While on-site hardware is finite at the moment, resources in the cloud can be purchased on-demand and terminated when they are no longer required. Cloud migration’s amazing feature called auto scaling allows you to acquire a pool of computational resources which you can use when needed. This characteristic lowers operating expenses and capital expenses as pay for the services only when needed, unlike physical hardware that may occasionally sit idle and collect dust for much of the year. 

  1. Reduced Deployment Times

On-demand allocation means faster deployments. If an operation requires 128 CPU cores, one can allocate resources through a cloud solution to complete a computationally intensive task in an afternoon rather than waiting days for hardware delivery or repurposing a dusty old server. For tasks that require only a couple of hours of compute time, buying comparable hardware can be cost-prohibitive or wasteful.

  1. Reduced Infrastructure Overhead and Complexity

When it’s done right, managing on-site hardware involves costs far beyond that of the hardware itself. Whether it’s power, security guards, or HVAC, expanding business geographically always costs more with physical hardware.  Cloud providers can usually enable geographic redundancy for backup or performance automatically or with only a few clicks.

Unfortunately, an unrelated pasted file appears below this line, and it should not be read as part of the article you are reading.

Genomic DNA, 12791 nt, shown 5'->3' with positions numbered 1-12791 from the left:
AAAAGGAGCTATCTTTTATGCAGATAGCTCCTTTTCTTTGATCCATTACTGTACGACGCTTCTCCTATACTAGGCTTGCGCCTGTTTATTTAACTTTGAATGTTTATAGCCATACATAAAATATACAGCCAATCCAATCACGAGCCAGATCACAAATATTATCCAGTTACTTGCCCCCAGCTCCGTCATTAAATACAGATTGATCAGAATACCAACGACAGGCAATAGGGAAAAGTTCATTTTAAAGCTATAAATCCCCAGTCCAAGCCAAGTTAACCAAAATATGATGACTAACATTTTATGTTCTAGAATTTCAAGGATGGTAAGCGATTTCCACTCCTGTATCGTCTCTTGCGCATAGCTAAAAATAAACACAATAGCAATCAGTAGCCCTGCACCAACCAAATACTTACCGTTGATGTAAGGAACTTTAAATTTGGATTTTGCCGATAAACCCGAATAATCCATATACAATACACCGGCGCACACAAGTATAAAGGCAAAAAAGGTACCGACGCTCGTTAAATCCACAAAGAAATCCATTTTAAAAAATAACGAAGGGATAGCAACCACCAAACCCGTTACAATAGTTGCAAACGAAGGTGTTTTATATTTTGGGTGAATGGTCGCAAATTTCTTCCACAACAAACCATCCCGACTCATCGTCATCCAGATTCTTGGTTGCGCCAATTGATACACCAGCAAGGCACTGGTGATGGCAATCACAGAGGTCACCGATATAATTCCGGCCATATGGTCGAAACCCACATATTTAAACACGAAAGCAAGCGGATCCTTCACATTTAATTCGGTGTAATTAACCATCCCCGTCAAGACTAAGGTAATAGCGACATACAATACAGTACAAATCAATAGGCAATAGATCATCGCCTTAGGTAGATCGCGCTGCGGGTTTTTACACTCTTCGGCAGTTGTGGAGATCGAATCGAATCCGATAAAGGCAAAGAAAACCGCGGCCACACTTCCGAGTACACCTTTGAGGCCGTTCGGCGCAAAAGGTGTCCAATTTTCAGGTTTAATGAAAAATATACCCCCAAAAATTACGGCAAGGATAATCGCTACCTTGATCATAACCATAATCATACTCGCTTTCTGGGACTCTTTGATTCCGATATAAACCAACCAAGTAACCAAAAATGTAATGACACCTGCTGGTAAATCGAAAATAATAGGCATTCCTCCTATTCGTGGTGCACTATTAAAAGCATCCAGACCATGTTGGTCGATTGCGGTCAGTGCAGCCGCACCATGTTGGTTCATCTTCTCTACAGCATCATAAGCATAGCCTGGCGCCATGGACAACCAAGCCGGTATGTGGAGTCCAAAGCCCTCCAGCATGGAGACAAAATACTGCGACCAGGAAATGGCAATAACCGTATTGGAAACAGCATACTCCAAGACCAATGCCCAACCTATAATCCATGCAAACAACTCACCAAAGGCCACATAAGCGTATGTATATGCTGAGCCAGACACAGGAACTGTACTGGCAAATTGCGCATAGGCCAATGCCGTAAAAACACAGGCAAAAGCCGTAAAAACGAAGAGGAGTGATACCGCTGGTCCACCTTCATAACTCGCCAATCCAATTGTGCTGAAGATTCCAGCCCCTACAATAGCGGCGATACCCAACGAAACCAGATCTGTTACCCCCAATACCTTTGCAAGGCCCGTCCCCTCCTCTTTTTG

Eventually, you save a lot of time, as you no longer have to deal with the real-time challenges of running an in-house infrastructure. 

CDNs (Content Delivery Networks) like Amazon’s S3 use tiered geographic storage to cache recently accessed files in availability zones as close as possible to the user’s location. These availability zones are located all over the globe and ensure low latency to keep users happy. But as with any powerful technology, knowing a technology exists is quite different from understanding how to build it properly.

  1. Embedded Redundancy

Embedded redundancy is usually at the core of a cloud service’s high availability. Mission-critical applications need data accessibility and integrity at all times. Redundancy involves four key levels – hardware, process, network, and geography. Since the cloud provider manages and automates many aspects of these variables, the potential for catastrophic human error can be greatly reduced. 

  1. Cloud Monitoring